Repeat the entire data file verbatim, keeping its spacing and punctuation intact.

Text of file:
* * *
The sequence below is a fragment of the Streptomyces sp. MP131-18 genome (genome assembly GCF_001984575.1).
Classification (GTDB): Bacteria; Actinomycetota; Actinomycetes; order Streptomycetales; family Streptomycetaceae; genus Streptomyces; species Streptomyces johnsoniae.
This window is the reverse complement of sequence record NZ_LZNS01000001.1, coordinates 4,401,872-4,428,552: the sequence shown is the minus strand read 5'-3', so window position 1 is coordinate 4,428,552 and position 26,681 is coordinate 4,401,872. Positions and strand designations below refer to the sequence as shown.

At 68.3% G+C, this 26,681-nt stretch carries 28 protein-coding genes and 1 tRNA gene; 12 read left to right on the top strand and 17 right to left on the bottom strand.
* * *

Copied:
The sequence below is a fragment of the Streptomyces sp. MP131-18 genome (genome assembly GCF_001984575.1).
Classification (GTDB): Bacteria; Actinomycetota; Actinomycetes; order Streptomycetales; family Streptomycetaceae; genus Streptomyces; species Streptomyces johnsoniae.
This window is the reverse complement of sequence record NZ_LZNS01000001.1, coordinates 4,401,872-4,428,552: the sequence shown is the minus strand read 5'-3', so window position 1 is coordinate 4,428,552 and position 26,681 is coordinate 4,401,872. Positions and strand designations below refer to the sequence as shown.

At 68.3% G+C, this 26,681-nt stretch carries 28 protein-coding genes and 1 tRNA gene; 12 read left to right on the top strand and 17 right to left on the bottom strand.